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I'd like to recreate this horizontal rule:

enter image description here

I have the double lines, but I'm not sure how to go about getting some kind of a character or image in the center. I'm thinking I might be able to use :before and :after, but I don't know how to utilize them in this case. For the sake of answering the question, let's just try and get the center character to be a character. I'll figure out the image/icon later.

Ideas? Here's my code for the lines:

hr {
    border-top:1px solid #444;
    border-bottom:1px solid #444;
    margin:25px 0px;
share|improve this question
I did try using the :before psuedo element a few different ways. It doesn't look like it can be used to contain information like that glyph. It seems to act like overflow: hidden no matter what, causing the :before to be completely hidden unless you give the hr a height big enough to show the glyph. – cimmanon Jan 7 '13 at 20:15
@cimmanon, check out my answer below. It uses :after. – Chris Calo Jan 9 '13 at 13:32
up vote 10 down vote accepted

Here's a screenshot of what I was able to produce. See it in action at

Screenshot of CSS

And here is the CSS:

body {
  background: #454545;

hr {
  font-family: Arial, sans-serif; /* choose the font you like */
  text-align: center; /* horizontal centering */
  line-height: 1px; /* vertical centering */
  height: 1px; /* gap between the lines */
  font-size: 1em; /* choose font size you like */
  border-width: 1px 0; /* top and bottom borders */
  border-style: solid;
  border-color: #676767;
  margin: 20px 10px; /* 20px space above/below, 10px left/right */

  /* ensure 1px gap between borders */
  -webkit-box-sizing: content-box;
  -moz-box-sizing: content-box;
  -ms-box-sizing: content-box;
  -o-box-sizing: content-box;
  box-sizing: content-box;

hr:after {
  content: "§"; /* section sign */
  color: #999;
  display: inline; /* for vertical centering and background knockout */
  background-color: #454545; /* same as background color */
  padding: 0 0.5em; /* size of background color knockout */

/* opera doesn't render correctly. hide section sign */
x:-o-prefocus, hr:after {
  content: "";

The section sign

To add the section sign, you can use generated content with either :before or :after. The remaining tricky parts are horizontal centering, vertical centering, and knocking out the borders.

Horizontal centering

Horizontal centering is as simple as adding text-align: center to the hr and making sure the generated content is display: inline.

Vertical centering

Vertical centering requires a little knowledge of inline rendering. The vertical space consumed by a line of text is determined by line-height. Even if the line-height is much smaller than the size of the rendered character, the character is still displayed full size, but the space it takes up is dictated by the line-height. Using line-height: 1px achieves the vertical centering.

Knocking out the borders

Finally, the only way I know of to knock out the borders behind the section sign is to cover them up with another color. In this case, we use the same background color as is on the rest of the document so it seems to blend in. Set an appropriate background-color and then use left and right padding to control how much space is to either side of the section sign.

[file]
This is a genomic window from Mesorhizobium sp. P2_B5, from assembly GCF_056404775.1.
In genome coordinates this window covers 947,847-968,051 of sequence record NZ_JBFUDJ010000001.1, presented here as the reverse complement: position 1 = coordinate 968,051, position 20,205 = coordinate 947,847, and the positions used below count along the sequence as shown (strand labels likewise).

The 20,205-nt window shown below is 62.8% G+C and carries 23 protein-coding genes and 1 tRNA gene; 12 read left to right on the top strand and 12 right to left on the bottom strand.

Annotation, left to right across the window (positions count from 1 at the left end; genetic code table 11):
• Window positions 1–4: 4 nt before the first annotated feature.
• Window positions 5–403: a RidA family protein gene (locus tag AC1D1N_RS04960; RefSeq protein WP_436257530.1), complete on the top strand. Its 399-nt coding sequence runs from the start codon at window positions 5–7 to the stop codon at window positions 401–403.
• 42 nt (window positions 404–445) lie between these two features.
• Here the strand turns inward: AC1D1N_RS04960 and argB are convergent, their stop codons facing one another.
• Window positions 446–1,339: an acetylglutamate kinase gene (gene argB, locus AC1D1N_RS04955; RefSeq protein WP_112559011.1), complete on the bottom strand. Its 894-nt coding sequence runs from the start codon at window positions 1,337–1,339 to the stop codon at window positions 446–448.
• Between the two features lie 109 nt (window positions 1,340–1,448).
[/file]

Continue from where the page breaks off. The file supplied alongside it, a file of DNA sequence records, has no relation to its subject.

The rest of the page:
1px gap between the borders

You'll also notice that I'm setting box-sizing: content-box. This is to ensure that the gap between the borders is 1px. (An alternative but equivalent set up would be box-sizing: border-box; height: 3px;.)

Opera rendering bug

@cimmanon pointed out some Opera rendering bugs, so I decided to degrade gracefully and not show the section sign. I think showing just the lines still looks very tidy and professional. If you really want to get this working in Opera, you could use different markup like <div class="hr"></div> (and of course update the CSS to match).

share|improve this answer
Unfortunately, it doesn't work at all in Opera. The hr element doesn't allow the before/after pseudo element to overflow. – cimmanon Jan 9 '13 at 13:40
Thanks for pointing that out. Until a fix is known for this Opera bug, I'm going to degrade gracefully and remove the section sign for Opera. – Chris Calo Jan 9 '13 at 13:52
Fantastic solution. Thanks for all your help, Chris. – Jon Jan 9 '13 at 15:30

Since you have some css already might aswell give it a background image and a height:

hr {
    ... your css ...
    background:url(path to your image) no-repeat center;
share|improve this answer
This centers the image, but the lines are on the top and bottom of the image. Can I get the image in the center with the double lines centered vertically? – Jon Jan 7 '13 at 18:56
with my example the bars and the character in between are all part of the image, basically every time you add an hr it displays the whole thing – Ibu Jan 7 '13 at 18:59
So the image would be ===§=== ? How can I get it to fill the width of the container without stretching the §? – Jon Jan 7 '13 at 19:02
you create a wide image and you make sure § is in the center. remember the image is in the background not an <img> tag. So it won't strech – Ibu Jan 7 '13 at 19:18
You can do better than an image. This character exists in Unicode. – Chris Calo Jan 9 '13 at 13:10

It's goofy, but you could try to do two half-width HRs with non-breaking space, and the image between them.


where there's no spacing or line breaks between the tags.

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